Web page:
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The supply agreement states that the new build FSRU will provide 170,000 cu/m. Pic credit: Golar LNG

In West Africa, a UK-based liquefied natural gas (LNG) shipping company, Golar LNG, has entered into a five-year supply agreement with West African Gas Limited (WAGL) to supply Ghana with a floating storage and regasification unit (FSRU).

Contract clauses

The Golar Tundra FSRU, a product of Samsung Heavy Industries, one of the world’s largest shipbuilders, was delivered to Golar this month.

The contract states that the new build FSRU, will provide 170,000 cu/m.

According to Oil Review Africa, when the contract is up for renewal, WAGL has the option to extend it for another five years.

According to media, Golar LNG expects earnings before interest, taxes, depreciation and amortisation of around $44 million in the unit’s first full year of operation.

Gary Smith, CEO of Golar LNG, said: “[…] West Africa is becoming an increasingly important region for our business and we are proud to be jointly developing Sub-Saharan Africa’s first FSRU in partnership with WAGL.”

Driving LNG operations

WAGL, is jointly owned by subsidiaries of Nigerian National Petroleum Corporation (NNPC) with 60% stake and Sahara Energy Resource with 40% stake, have developed an LNG import project at the port of Tema.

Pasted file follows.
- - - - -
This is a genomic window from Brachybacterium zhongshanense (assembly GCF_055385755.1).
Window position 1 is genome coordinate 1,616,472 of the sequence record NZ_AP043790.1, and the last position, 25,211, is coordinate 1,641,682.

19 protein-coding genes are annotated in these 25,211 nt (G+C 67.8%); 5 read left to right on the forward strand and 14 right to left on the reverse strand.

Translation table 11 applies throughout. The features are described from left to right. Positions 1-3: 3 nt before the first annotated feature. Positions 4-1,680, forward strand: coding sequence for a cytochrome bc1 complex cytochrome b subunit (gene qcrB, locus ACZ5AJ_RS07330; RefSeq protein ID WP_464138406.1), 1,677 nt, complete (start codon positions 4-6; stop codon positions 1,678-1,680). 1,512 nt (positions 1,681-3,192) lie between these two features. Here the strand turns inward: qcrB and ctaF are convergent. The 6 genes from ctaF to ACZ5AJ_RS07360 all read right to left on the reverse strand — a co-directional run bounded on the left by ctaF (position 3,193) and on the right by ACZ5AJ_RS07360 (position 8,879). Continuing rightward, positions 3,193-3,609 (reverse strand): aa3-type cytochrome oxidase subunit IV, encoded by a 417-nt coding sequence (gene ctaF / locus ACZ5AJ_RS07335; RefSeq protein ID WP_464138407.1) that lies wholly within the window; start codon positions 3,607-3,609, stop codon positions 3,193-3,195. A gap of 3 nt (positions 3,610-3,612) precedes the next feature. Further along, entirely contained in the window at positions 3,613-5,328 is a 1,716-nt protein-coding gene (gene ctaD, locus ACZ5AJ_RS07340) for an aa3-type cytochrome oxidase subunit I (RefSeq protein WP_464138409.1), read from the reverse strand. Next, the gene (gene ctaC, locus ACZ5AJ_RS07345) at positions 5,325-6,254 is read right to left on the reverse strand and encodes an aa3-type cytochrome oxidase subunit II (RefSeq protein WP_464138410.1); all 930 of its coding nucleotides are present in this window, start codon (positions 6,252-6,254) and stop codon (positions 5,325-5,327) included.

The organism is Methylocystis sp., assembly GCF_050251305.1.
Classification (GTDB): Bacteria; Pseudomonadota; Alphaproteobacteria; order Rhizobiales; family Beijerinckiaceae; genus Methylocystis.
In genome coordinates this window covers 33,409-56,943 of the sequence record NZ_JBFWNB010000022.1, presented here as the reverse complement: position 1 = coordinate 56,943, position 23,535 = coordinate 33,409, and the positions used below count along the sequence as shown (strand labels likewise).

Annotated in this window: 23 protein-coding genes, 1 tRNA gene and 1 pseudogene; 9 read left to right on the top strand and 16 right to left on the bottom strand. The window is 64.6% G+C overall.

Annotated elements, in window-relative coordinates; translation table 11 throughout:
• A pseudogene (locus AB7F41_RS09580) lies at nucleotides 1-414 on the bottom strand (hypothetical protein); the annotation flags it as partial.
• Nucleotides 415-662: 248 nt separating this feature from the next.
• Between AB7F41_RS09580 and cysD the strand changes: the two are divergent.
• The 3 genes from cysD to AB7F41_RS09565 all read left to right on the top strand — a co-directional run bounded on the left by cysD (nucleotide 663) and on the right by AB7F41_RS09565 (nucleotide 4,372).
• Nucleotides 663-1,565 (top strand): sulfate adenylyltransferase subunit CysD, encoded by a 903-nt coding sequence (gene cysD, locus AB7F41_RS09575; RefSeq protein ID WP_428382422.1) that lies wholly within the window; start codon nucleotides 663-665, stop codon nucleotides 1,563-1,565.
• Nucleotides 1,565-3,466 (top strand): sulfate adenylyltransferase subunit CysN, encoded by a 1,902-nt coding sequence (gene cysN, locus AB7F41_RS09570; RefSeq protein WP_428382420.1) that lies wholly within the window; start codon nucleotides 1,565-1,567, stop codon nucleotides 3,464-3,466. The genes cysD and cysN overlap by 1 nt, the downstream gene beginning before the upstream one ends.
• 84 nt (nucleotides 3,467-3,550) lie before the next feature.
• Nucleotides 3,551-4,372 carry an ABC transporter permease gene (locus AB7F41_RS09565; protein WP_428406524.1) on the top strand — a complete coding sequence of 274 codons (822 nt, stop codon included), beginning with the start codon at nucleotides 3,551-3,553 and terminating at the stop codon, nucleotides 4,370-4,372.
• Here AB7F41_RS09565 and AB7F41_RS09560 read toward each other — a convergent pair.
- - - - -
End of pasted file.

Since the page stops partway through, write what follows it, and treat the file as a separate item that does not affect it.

According to Oil Review Africa, the first operations are set to commence in Q2 2016.

Umar Ajiya, MD of WAGL, said: “This landmark achievement is the first of its kind in Sub-Saharan Africa and strategically positions Ghana to be an energy hub.”

Recent developments

In earlier LNG news, a consortium led by US power generation company Endeavor Energy, GE and partners Ghanaian oil trading company Sage and power producer Eranove, entered into negotiations with Shell for a long-term supply agreement for LNG.

This agreement was signed as part of its power-generation initiative, Ghana 1000 project.

The gas-to-power project will have a generation capacity of 1,300MW with the aim to generate affordable and sustainable power to Ghanaian communities, lowering the cost of power by an estimated 35%.

The Ghana 1000 project will be delivered in two phases.

According to a joint company statement, the first phase is expected to be completed by the end of 2016 generating 125MW to Ghana’s national electricity grid.

This figure will increase to 750MW by 2018 and cap at 1,300MW within the next five years.

 

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